It is 1923 and lady cyclist Evangeline English arrives with her sister, Lizzie, at the ancient Silk Route city of Kashgar. Helping to establish a Christian mission, their attempts to navigate their new home are met with resistance and calamity. Meanwhile Eva commences work on her book, A LADY CYCLIST'S GUIDE TO KASHGAR... Present day London. Tayeb, having fled from Yemen, has turned up on Frieda's landing and is outside her front door. On the wall, he's drawn an exquisite, long-tailed bird and some Arabic script. Then Frieda learns that she is the next-of-kin to a dead woman she's never heard of. And as their worlds collide, Frieda and Tayeb begin an unlikely friendship, embarking on a journey as great, and unexpected, as Eva's.

Adult.

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Reviews provided by Syndetics

Library Journal Review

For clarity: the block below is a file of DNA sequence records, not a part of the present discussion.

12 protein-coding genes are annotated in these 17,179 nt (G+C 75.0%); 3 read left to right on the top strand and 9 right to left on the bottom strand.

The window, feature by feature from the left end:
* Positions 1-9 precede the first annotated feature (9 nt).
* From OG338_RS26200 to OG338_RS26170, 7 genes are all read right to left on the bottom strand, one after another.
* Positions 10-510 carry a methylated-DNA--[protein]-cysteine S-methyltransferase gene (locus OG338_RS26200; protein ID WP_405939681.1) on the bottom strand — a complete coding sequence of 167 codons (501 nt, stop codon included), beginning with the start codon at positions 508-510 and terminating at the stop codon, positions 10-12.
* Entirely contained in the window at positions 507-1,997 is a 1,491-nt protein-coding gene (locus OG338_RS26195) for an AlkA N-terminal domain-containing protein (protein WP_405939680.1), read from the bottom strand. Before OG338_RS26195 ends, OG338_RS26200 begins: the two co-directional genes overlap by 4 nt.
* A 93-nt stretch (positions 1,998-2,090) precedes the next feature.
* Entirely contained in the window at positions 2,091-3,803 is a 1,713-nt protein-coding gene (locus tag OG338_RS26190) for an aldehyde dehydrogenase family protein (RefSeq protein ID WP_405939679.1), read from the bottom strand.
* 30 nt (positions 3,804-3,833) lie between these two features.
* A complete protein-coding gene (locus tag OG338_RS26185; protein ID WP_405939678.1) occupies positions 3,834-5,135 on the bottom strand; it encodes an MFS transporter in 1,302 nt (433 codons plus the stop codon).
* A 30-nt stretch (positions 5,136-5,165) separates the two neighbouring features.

Joinson's debut is an engrossing narrative that fuses the lives of two women, Eva and Frieda, separated by a 100 years and a 1000 miles yet connected in ways that are slowly revealed. Eva, masquerading as a missionary in Kashgar, East Turkestan, in order to keep an eye on her possibly mad sister, is ostensibly writing a guide to bicycling the region. Frieda, a modern-day government worker in London, is hiding from her married lover while cleaning out the apartment of a mysterious woman who has died and named Frieda her next of kin. Alternating between past and present, Joinson highlights the difficulties women face, which translate across time, as well as their sisterhood, motherhood, lovers, and careers, through ethereal language and engrossing characters. Full of surprising and shocking revelations, this wide-ranging novel is expansive and breathtaking. Narrator Susan Duerden may have detracted from the book's sense of illusory enchantment with her overly formal elocution. VERDICT Recommended to fans of Laura Moriarty's The Chaperone. ["Beautifully written in language too taut, piercing, and smartly observed to be called lyrical, this atmospheric first novel immediately engages the reader, nicely reminding us that odd twists of fate sometimes aren't that odd. Highly recommended," read the starred review of the Bloomsbury hc, LJ 2/1/12.-Ed.]-Terry Ann Lawler, Phoenix P.L. (c) Copyright 2012. Library Journals LLC, a wholly owned subsidiary of Media Source, Inc. No redistribution permitted.